§ The Lord Chancellor
My Lords, the child is free to agree, perhaps, but certainly not to disagree. The question is whether his consent is required. The amendment does not refer to the written consent of the child in every case. It refers to,the written consent of the child who has sufficient understanding"—it does not stop there—to make an informed decision and who wishes to give his consent".That is part of the amendment, and must make a difference. It is not otiose. It is there for a purpose: and what can its purpose be?
§ 5.15 p.m.
§ Lord Mishcon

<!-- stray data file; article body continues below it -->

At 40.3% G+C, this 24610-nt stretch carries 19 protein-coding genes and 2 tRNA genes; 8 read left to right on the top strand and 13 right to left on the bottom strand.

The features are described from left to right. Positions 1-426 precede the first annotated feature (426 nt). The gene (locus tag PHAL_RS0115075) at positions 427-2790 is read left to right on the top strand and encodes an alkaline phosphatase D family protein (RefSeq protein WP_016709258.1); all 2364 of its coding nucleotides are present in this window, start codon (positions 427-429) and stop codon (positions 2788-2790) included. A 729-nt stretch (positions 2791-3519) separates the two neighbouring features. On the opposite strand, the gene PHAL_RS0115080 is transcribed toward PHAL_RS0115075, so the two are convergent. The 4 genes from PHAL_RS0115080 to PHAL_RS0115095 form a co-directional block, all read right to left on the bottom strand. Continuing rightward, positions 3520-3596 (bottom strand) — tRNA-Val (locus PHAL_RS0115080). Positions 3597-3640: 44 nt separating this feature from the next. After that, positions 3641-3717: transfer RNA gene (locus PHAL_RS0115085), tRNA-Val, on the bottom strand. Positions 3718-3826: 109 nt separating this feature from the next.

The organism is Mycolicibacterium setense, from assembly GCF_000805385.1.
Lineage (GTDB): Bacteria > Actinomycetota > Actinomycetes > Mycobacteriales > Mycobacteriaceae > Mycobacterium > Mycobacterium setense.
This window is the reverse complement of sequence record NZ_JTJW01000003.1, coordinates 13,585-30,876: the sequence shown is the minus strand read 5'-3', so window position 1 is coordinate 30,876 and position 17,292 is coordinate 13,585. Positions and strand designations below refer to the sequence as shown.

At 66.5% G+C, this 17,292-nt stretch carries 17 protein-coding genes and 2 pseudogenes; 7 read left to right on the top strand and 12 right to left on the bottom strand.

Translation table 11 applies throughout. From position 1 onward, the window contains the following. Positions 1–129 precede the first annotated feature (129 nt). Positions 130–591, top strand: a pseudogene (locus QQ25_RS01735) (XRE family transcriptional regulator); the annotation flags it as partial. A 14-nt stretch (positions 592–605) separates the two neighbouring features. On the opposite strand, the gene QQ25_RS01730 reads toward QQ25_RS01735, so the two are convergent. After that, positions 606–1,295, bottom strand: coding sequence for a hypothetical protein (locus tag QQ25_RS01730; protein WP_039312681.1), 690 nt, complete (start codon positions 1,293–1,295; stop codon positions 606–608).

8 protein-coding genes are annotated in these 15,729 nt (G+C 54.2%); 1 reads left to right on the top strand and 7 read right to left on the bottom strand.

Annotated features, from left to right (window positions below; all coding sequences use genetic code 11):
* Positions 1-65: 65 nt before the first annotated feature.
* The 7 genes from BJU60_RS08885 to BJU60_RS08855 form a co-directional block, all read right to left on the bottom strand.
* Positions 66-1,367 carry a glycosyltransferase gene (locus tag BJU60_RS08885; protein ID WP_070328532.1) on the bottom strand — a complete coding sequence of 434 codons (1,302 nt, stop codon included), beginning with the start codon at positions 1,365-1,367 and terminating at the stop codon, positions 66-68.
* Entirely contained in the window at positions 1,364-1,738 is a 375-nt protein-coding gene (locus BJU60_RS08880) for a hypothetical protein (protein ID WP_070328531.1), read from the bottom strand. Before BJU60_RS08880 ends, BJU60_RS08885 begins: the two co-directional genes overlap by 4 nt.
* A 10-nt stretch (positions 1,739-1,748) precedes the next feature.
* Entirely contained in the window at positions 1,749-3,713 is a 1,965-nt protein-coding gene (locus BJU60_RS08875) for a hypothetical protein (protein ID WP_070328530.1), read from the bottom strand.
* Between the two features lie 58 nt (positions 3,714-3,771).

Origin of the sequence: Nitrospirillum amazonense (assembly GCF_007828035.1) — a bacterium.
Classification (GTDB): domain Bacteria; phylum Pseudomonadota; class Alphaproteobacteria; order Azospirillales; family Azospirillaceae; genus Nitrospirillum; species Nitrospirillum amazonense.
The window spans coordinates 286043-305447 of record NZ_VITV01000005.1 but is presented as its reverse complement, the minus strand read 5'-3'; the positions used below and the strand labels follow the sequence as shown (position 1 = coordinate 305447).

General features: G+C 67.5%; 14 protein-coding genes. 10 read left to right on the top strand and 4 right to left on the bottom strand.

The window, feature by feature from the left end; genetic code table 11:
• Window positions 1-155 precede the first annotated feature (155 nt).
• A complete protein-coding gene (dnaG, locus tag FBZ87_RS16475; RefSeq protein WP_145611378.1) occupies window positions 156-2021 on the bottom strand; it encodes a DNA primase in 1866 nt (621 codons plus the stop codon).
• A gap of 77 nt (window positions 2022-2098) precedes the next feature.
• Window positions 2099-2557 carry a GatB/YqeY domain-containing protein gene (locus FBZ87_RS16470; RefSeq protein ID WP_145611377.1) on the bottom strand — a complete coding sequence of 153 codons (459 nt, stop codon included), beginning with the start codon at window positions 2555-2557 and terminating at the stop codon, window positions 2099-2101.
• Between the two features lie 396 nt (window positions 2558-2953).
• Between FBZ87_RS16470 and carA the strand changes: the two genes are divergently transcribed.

My Lords, before the noble and learned Lord goes any further, if he looks at the amendment with a little more care, if I may respectfully say so, he will see that it says that the child cannot be taken out of the jurisdiction nor can the child's name be changed unless there isthe written consent of every person who has parental responsibility for the child, and … the written consent of the child".If it stopped there the noble and learned Lord, with great justification, would have asked how we would know that the child had sufficient understanding to make an informed decision. The wording goes on:the written consent of the child who has sufficient understanding to make an informed decision and who wishes to give his consent".It may well be the case that one need not add the words,and who wishes to give his consent",but I am sure that the noble and learned Lord will not rest his argument in reply upon words that he regards as otiose. They may be otiose, but the meaning is transparently clear. One cannot change the name of a child who is in residence and one cannot let a child go abroad unless, if the child is able through understanding to make an informed decision, that child has given his consent. I know that the noble and learned Lord will accept the intention of the amendment in the way that I have just indicated.